MBA urges FHFA to increase income limits of GSE low down payment programs

Increased affordability for minority borrowers

Outlining the reasons and recommendations, MBA president and CEO Robert Broeksmit asserted: “Raising the AMI limits to expand access to these programs would still be beneficial as there are key features of Home Ready and Home Possible loans, such as a 3% down payment, that make homeownership attainable for historically underserved borrowers. The recent changes in increasing affordability, paired with expanded access, could have a considerable impact.

“Access to capital required for a down payment is often a barrier, or even the sole barrier, blocking these borrowers from purchasing a home. Both Equitable Housing Finance Plans highlight this barrier, noting that White borrowers are about 30% more likely to be able to access $3,000 from family or friends to help with this cost. The wealth gap for minorities has been well documented, and as FHFA has noted, this lack of capital largely stems from discriminatory practices like redlining, which have prevented communities of color from building wealth through homeownership for generations. For this reason, Black families are less likely to have received or expect an inheritance. An increase in the AMI threshold could better serve minority borrowers who have the means to meet their monthly mortgage obligations but may lack family resources or wealth to assist with a larger down payment.”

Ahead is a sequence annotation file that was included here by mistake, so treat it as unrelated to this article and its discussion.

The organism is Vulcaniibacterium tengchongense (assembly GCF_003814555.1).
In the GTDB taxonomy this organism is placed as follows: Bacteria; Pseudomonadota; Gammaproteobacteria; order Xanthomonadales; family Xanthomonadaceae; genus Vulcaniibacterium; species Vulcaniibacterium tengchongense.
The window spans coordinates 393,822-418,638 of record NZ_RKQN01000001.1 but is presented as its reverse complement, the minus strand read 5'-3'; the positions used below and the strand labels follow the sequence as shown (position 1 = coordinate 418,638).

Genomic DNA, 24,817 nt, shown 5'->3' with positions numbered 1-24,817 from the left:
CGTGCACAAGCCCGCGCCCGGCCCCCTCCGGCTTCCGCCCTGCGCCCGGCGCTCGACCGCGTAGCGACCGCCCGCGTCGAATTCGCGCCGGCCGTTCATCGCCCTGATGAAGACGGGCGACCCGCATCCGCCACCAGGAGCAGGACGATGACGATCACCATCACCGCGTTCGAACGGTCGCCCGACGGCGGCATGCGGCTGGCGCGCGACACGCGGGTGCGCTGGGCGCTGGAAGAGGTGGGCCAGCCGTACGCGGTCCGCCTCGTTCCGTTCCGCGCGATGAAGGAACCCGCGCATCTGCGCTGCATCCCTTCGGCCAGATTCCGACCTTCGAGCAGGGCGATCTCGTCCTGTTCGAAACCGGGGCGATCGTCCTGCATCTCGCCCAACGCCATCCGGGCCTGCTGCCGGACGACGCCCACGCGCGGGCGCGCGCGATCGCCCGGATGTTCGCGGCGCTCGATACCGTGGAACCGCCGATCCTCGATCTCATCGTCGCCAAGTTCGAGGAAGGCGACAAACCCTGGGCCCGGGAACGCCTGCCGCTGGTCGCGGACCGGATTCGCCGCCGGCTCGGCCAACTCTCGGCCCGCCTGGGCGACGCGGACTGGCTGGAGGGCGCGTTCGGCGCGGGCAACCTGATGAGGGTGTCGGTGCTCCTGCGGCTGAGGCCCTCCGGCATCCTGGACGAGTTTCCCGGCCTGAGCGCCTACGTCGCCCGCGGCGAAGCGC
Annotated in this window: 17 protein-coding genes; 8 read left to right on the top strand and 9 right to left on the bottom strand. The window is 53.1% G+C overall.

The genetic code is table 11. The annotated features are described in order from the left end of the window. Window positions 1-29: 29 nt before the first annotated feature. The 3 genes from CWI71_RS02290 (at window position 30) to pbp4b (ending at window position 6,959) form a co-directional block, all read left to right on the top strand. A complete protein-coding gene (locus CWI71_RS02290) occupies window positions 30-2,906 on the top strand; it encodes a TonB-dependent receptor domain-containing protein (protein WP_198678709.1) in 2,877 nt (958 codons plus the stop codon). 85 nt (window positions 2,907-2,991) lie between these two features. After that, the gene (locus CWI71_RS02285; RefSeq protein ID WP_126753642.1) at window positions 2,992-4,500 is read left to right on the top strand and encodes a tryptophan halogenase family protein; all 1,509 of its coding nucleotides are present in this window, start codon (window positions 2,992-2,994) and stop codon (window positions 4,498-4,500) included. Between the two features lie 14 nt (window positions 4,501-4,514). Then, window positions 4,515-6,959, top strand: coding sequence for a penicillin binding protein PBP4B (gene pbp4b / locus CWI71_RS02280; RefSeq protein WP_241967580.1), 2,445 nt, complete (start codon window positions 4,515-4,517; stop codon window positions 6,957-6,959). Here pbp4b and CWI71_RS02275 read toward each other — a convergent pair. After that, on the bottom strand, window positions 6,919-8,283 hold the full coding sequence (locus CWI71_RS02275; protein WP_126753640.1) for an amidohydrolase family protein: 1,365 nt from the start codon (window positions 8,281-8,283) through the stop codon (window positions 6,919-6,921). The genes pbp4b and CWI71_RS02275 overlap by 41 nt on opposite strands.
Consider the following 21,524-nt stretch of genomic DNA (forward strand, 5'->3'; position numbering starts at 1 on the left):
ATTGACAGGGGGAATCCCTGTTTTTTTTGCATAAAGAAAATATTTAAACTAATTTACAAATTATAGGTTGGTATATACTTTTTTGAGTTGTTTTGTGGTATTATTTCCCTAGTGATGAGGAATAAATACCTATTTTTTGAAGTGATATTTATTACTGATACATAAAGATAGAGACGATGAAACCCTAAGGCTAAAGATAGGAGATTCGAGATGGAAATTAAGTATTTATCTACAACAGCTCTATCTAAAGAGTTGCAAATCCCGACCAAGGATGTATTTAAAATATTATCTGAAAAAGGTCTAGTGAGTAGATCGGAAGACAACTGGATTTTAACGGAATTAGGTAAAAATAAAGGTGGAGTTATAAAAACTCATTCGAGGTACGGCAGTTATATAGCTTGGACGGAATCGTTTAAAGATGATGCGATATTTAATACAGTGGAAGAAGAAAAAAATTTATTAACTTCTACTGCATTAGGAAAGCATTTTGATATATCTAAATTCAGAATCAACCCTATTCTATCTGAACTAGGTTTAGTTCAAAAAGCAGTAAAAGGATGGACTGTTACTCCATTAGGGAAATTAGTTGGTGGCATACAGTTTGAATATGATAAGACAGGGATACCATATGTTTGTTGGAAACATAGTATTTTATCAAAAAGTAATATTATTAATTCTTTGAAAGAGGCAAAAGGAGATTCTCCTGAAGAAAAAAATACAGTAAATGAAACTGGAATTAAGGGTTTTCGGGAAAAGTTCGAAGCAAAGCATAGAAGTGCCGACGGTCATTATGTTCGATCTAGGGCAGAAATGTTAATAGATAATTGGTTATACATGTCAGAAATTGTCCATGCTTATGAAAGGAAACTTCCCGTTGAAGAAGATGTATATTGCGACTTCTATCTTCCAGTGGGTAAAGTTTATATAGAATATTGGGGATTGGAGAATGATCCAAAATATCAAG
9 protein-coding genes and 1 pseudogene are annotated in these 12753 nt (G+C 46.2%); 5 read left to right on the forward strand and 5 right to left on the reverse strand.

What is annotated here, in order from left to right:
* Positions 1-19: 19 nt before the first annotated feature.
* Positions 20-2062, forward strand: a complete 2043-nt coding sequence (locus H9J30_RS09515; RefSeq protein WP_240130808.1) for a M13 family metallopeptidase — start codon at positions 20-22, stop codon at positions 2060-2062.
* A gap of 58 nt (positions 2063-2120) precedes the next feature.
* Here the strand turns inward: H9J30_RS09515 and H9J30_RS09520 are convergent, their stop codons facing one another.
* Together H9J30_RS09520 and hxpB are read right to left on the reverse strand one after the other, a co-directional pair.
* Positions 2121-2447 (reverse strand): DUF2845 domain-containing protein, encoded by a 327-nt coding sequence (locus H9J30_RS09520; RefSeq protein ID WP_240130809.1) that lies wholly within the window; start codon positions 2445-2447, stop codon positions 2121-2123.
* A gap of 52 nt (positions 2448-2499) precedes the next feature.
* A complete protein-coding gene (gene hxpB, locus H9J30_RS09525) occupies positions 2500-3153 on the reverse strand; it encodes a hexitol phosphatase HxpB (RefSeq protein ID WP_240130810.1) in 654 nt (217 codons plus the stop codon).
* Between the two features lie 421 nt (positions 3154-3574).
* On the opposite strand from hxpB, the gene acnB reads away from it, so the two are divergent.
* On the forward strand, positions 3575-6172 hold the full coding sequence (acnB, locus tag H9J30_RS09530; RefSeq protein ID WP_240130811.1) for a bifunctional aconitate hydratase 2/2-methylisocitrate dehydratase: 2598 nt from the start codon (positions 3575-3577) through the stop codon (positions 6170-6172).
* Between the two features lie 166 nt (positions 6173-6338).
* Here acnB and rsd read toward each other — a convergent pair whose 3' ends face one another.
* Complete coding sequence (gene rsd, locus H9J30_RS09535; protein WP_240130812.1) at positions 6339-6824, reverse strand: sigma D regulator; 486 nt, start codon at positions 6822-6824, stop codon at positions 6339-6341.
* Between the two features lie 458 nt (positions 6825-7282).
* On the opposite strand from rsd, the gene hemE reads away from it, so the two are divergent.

An example given is data analysis from two of the nation’s largest home builders showing that increasing the AMI has a significant impact on affordability and access to their communities for Home Ready and Home Possible borrowers.  

“In one instance, for homes priced $350,000 or less, raising the AMI to 100% makes about 40% more of that builder’s communities available to these borrowers,” Broeksmit wrote. “The second builder showed that there was a consistent increase in affordability in a small sample set of about 100 communities across four states. Based on their measures for eligibility, at 80% of AMI, none of the communities in that sample would be available to Home Ready or Home Possible borrowers but increasing the AMI to 100% would make about 13% available.”

Monitoring impact

MBA also encouraged the housing watchdog to explore opportunities to reach additional underserved borrowers by increasing the income thresholds in targeted geographies and through a “special purpose credit program” that raises the income limits even higher (i.e., 120% or 150%) for Black and Hispanic borrowers.

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